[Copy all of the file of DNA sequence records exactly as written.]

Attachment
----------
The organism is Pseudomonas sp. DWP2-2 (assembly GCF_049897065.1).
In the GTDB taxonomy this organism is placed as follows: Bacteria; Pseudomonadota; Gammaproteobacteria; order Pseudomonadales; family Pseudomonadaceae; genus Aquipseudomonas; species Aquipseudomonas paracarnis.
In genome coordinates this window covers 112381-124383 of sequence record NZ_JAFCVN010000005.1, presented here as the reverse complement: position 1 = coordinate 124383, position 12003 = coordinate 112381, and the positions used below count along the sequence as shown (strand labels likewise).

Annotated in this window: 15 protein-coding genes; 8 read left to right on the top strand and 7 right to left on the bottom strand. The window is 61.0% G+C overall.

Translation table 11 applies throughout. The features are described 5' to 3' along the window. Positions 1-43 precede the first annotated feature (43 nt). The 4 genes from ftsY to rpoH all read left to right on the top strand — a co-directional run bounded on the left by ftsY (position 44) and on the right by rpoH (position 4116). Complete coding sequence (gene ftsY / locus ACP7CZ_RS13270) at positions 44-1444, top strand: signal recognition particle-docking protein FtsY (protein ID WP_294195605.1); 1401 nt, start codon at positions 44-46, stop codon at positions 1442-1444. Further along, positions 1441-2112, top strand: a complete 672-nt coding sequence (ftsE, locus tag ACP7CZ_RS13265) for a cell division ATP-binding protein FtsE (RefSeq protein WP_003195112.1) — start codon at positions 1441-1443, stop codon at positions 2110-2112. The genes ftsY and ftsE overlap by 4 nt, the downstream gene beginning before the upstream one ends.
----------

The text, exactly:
The organism is Pseudomonas sp. DWP2-2 (assembly GCF_049897065.1).
In the GTDB taxonomy this organism is placed as follows: Bacteria; Pseudomonadota; Gammaproteobacteria; order Pseudomonadales; family Pseudomonadaceae; genus Aquipseudomonas; species Aquipseudomonas paracarnis.
In genome coordinates this window covers 112381-124383 of sequence record NZ_JAFCVN010000005.1, presented here as the reverse complement: position 1 = coordinate 124383, position 12003 = coordinate 112381, and the positions used below count along the sequence as shown (strand labels likewise).

Annotated in this window: 15 protein-coding genes; 8 read left to right on the top strand and 7 right to left on the bottom strand. The window is 61.0% G+C overall.

Translation table 11 applies throughout. The features are described 5' to 3' along the window. Positions 1-43 precede the first annotated feature (43 nt). The 4 genes from ftsY to rpoH all read left to right on the top strand — a co-directional run bounded on the left by ftsY (position 44) and on the right by rpoH (position 4116). Complete coding sequence (gene ftsY / locus ACP7CZ_RS13270) at positions 44-1444, top strand: signal recognition particle-docking protein FtsY (protein ID WP_294195605.1); 1401 nt, start codon at positions 44-46, stop codon at positions 1442-1444. Further along, positions 1441-2112, top strand: a complete 672-nt coding sequence (ftsE, locus tag ACP7CZ_RS13265) for a cell division ATP-binding protein FtsE (RefSeq protein WP_003195112.1) — start codon at positions 1441-1443, stop codon at positions 2110-2112. The genes ftsY and ftsE overlap by 4 nt, the downstream gene beginning before the upstream one ends.